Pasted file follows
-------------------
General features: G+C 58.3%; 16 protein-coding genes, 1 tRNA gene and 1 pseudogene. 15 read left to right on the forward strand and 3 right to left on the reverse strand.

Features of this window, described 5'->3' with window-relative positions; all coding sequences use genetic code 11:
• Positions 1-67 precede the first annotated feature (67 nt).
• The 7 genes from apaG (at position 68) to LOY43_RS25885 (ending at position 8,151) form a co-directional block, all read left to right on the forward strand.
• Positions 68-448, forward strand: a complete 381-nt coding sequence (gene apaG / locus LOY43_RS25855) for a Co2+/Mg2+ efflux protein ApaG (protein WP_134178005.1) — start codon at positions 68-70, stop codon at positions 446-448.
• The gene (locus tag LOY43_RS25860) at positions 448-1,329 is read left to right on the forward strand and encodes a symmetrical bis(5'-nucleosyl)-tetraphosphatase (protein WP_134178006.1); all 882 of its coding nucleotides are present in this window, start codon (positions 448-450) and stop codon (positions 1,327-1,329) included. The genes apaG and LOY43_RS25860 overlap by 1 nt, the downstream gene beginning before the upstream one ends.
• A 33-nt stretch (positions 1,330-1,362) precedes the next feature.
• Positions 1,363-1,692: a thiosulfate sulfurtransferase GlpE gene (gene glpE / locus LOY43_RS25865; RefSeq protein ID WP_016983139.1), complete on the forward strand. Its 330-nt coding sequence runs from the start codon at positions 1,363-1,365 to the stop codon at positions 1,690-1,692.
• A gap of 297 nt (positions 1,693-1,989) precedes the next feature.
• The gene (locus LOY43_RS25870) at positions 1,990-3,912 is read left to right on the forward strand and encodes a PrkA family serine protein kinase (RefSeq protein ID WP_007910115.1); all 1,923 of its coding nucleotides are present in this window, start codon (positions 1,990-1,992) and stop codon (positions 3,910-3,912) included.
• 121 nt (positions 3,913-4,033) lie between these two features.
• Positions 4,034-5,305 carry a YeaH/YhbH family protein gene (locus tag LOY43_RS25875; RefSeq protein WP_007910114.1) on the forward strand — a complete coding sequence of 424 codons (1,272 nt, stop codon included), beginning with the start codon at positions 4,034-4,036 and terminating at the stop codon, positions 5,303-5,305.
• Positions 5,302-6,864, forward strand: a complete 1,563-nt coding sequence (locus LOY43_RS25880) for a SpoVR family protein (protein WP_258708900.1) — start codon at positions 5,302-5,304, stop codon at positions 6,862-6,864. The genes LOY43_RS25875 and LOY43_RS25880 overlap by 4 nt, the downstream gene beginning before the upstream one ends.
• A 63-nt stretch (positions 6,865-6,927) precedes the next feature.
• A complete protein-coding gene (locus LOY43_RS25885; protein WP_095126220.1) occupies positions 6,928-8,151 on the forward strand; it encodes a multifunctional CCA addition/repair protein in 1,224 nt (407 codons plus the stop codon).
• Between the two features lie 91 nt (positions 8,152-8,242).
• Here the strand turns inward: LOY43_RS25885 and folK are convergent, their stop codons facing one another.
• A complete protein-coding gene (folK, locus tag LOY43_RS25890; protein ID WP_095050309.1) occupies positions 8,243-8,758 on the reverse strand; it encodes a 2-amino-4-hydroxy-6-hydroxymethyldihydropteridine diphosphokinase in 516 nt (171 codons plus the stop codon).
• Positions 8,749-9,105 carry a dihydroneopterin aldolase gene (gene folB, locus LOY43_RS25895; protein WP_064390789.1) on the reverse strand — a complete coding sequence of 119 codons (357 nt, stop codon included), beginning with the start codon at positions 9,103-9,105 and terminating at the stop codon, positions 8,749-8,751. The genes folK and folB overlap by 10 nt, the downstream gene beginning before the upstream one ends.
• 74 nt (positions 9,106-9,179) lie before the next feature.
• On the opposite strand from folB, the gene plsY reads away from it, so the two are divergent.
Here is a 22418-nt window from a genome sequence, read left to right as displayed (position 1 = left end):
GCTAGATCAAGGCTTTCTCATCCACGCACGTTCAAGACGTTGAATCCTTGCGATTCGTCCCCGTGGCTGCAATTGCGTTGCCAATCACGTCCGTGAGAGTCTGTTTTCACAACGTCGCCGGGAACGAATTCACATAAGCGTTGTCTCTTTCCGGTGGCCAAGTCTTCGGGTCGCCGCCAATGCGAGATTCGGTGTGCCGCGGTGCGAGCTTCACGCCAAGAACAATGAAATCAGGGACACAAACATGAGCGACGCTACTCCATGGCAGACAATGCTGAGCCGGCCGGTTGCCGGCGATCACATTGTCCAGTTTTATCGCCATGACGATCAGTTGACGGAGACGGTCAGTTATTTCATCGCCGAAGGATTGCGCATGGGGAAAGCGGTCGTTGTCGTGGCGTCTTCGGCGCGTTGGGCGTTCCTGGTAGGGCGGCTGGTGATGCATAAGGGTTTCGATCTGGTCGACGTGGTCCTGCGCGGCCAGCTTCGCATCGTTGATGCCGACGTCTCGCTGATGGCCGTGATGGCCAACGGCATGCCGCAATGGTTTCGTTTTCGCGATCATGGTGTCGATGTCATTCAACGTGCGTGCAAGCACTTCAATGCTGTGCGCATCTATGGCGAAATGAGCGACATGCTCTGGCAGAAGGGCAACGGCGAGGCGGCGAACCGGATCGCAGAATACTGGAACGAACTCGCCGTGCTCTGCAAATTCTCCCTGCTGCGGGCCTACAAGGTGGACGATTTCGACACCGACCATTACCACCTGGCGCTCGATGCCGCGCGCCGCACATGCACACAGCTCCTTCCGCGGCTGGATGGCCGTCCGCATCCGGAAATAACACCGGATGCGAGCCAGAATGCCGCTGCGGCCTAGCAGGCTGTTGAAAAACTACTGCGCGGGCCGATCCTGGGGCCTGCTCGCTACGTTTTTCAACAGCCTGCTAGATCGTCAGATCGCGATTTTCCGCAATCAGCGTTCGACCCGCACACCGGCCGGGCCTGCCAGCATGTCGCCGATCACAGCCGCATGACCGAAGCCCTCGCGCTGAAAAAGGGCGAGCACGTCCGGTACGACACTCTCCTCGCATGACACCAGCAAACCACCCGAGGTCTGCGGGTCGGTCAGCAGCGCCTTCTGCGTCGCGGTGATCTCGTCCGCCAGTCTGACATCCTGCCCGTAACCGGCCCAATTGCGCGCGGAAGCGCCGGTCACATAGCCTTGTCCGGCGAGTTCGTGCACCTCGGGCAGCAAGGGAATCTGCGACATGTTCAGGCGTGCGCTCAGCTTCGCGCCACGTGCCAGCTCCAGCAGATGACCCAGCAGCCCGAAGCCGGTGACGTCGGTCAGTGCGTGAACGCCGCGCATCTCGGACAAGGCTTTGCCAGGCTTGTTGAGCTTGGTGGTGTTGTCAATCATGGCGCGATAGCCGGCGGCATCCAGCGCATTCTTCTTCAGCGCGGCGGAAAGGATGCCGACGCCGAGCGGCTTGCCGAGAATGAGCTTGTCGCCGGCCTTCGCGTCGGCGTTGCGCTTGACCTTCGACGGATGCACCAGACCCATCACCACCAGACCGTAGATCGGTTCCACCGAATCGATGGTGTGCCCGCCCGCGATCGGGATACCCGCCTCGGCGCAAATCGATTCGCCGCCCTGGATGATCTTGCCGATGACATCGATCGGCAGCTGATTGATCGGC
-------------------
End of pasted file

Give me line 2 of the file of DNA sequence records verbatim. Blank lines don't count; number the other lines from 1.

Features of this window, described 5'->3' with window-relative positions; all coding sequences use genetic code 11: